The Summer Village of Birchcliff has invited public comment on its review of several clauses of its land use bylaw that control the size of structures and impermeable surfaces on private property. The SLWSS provided the following recommendations on the specific and more general aspects of land use regulation on October 13:
See these web pages:
Some of the map products will be useful for monitoring of the Sylvan Lake watershed, however the resolution is too low to monitor changes at the community or individual property scale.
The shoreline of Sylvan Lake is changing as McMansions replace those old time family summer cottages.
Architectural, environmental and aesthetic standards seem to be flexible. Living by Water principles that help property owners manage water balance and preserve the riparian zone with recommended low impact development and landscaping standards in some cases have apparently been eaten by the family dog.
One Birchcliff SV property owner has prepared for an invasion by sea as this section of re-contoured escarpment and shoreline now resembles Juno Beach in 1944:
Shoreline impairment surveys document the degradation of the naturally protective riparian zone around the perimeter of the lake.
Worms should be honorary people. Why? Because they work harder and contribute more to the environment and food supply than many real people do.
How do we know that? Because wormologists who study them have the facts to back up that claim.
This scientific article published in the Chemical and Engineering News, a weekly magazine of the American Chemical Society, explains why worms are so important to many processes in soils that contribute to crop growth and yields.
Worms help to release and activate nutrients that fertilize plants. While doing so they make those same nutrients more mobile and ready to diffuse into soil-saturating surface water. That partly explains how and why streams carry the plant nutrients N, P and K and other dissolved soil substances off the land and into Sylvan Lake. Worms are the recyclers.
Worms at work. Read about the science of what they do.
The Stewardship Society’s water quality testing of tributaries and of the lake itself helps us monitor that runoff from diffuse land sources as we have reported in other SLWSS News articles.
Phytoplankton and aquatic plants in the lake then take over and remove those same nutrients as part of their seasonal life cycles and the lake’s food chain. That fortunate natural balance between nutrient input, released in part by those industrious worms, followed by the teamwork of lake organisms to remove them, has to continue or we’re in trouble. Cyanobacterial and algal blooms may occur if either process is adversely disrupted by land use change in the watershed.
That is why the SLWSS remains eternally vigilant, just like our Lighthouse brick slogan says.
A few millimetres of rain in the last week:
Precipitation in 2016 measured at the Alberta Agriculture weather station at Hespero.
has increased the stormwater runoff from the Golf Course Creek catchment and transported another load of suspended solids into Sylvan Lake through Marina Bay:
View of the turbidity of Golf Course Creek on the south side of Highway 11A on July 16.
See more evidence of lake contamination in this photo album.
The flow through the Hwy 11A and Marina Bay culverts creates a brown plume of nutrient rich fine particles when it disperses in Marina Bay before discharging into Sylvan Lake. Reports suggest that, as in previous cases that we investigated in 2015, even 20 mm of rain can saturate and fluidize soil at construction sites up the watershed slope in the Town of Sylvan Lake (TSL), carry it in stormwater into Golf Course Creek, through the Sylvan Lake Golf and Country Club property, and into Marina Bay.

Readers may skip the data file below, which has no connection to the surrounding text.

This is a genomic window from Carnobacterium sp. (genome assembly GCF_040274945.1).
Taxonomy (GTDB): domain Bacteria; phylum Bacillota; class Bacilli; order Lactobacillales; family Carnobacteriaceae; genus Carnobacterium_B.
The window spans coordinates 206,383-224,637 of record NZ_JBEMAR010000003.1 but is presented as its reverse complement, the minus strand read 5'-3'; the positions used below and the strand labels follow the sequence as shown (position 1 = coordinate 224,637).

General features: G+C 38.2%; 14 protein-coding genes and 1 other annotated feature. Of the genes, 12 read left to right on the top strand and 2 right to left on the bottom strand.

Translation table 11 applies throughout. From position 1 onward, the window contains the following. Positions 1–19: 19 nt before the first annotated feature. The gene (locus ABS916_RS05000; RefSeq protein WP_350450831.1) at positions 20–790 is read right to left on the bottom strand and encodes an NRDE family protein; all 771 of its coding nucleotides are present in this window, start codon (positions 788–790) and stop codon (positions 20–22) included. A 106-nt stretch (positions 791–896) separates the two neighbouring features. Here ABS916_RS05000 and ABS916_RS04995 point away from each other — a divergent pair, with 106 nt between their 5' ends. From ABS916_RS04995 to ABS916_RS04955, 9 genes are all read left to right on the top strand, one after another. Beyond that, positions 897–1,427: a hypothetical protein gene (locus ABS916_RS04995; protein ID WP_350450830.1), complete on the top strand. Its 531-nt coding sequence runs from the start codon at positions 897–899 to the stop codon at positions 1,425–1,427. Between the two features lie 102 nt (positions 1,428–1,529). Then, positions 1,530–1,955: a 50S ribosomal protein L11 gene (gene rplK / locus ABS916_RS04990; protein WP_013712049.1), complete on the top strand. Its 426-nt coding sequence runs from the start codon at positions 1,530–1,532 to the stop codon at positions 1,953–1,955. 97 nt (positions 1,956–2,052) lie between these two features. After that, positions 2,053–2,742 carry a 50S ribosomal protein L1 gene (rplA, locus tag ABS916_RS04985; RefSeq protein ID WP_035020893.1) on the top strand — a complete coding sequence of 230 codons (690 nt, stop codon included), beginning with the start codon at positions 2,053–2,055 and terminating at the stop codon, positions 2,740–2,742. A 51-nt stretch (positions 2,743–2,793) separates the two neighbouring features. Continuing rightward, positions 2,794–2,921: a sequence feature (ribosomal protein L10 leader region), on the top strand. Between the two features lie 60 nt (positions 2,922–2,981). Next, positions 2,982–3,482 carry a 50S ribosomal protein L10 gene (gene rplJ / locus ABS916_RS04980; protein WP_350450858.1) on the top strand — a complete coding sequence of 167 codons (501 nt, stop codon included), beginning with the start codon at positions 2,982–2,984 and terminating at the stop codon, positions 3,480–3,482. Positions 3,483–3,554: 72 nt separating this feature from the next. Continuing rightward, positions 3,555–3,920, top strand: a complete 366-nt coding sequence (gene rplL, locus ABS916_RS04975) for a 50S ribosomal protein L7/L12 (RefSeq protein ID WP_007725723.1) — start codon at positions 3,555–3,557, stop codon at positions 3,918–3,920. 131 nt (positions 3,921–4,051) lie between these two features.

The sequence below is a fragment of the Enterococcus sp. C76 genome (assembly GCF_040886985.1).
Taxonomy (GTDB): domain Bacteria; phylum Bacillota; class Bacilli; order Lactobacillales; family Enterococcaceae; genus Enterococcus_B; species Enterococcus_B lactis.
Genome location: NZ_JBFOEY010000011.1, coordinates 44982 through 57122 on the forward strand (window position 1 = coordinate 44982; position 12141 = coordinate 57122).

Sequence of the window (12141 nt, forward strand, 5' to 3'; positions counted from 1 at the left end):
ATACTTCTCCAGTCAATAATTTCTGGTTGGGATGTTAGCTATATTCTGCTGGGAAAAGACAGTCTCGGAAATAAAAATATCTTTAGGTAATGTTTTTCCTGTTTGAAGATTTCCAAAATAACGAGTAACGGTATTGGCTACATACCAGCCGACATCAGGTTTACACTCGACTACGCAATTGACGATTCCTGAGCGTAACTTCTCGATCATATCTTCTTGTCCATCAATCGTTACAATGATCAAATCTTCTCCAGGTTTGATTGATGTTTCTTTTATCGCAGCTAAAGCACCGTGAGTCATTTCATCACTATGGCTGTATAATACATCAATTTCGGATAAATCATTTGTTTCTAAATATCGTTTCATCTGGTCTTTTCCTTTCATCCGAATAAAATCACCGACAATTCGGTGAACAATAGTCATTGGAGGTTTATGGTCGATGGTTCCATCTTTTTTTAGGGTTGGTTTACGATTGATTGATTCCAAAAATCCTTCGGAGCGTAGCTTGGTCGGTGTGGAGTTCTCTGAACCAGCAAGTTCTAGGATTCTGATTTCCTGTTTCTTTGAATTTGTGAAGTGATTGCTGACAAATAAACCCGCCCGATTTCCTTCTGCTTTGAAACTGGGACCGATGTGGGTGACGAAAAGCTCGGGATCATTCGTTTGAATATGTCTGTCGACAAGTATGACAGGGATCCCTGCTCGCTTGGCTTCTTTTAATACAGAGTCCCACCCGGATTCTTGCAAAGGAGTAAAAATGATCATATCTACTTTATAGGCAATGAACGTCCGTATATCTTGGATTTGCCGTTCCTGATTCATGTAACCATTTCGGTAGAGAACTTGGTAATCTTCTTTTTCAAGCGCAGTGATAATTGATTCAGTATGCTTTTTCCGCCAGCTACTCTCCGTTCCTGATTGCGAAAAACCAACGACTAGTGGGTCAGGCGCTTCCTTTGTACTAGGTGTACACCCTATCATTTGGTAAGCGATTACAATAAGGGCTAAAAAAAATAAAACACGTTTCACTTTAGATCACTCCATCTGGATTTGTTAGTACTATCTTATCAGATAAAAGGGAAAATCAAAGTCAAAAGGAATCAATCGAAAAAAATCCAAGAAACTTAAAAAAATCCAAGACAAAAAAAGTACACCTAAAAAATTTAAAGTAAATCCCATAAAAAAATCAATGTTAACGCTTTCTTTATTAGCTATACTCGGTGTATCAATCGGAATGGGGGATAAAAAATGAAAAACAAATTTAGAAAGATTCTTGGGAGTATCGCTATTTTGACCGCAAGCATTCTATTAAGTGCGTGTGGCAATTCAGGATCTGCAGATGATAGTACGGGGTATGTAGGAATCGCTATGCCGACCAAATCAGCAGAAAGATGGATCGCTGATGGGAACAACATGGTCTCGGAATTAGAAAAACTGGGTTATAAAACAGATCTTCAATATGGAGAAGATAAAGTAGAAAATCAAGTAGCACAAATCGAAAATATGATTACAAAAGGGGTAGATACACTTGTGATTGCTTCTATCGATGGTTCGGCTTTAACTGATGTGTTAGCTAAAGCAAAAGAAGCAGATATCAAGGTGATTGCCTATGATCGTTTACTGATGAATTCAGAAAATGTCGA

With more land development scheduled in the TSL’s annexed West Area, Golf Course Creek should expect to receive similar contamination in the future unless the best low impact development practices are applied as the SLWSS has recommended and contractors are required to comply with the Water Act and other Alberta environmental regulations.
Learn how to build a Geographic Information System for your Alberta watershed by using this starter kit from the Sylvan Lake Watershed Stewardship Society.
The process involves downloading free software, acquiring georeferenced data for your land and lake area, and creating maps that will help you to understand and make better decisions about your watershed.
Click on the AltaLIS web page image to expand it/
The linked slideshow and notes explain the GIS software options, where to find and download GIS data and imagery, and some of the useful mapping functions that will help you to survey your environment, answer questions, and to add value to your GIS project.
Blayne West, environmental coordinator for Lacombe County and member of the board of directors of the Sylvan Lake Watershed Stewardship Society, will depart from Canada with her family and return to Australia where summer never ends.
Blayne helped to develop and manage Lacombe County’s environmental policy and practices and contributed to the Cumulative Effects Management System (CEMS) project of the Sylvan Lake Management Committee (SLMC). She compiled and edited the CEMS Phase 1 report and kept the CEMS Phase 2 report on track as a member of the SLMC’s Technical Advisory Team.
Her community outreach assignments included sitting in the sun on the Sylvan Lake beach promoting watershed awareness on the Red Deer River Watershed Alliance’s Lake Day in 2015.
Sylvan Lake itself thanks Blayne for her watershed leadership and environmental expertise and enthusiasm that allowed her county to become more sensitive and mellow on land use and land development issues that impact water quality and community values.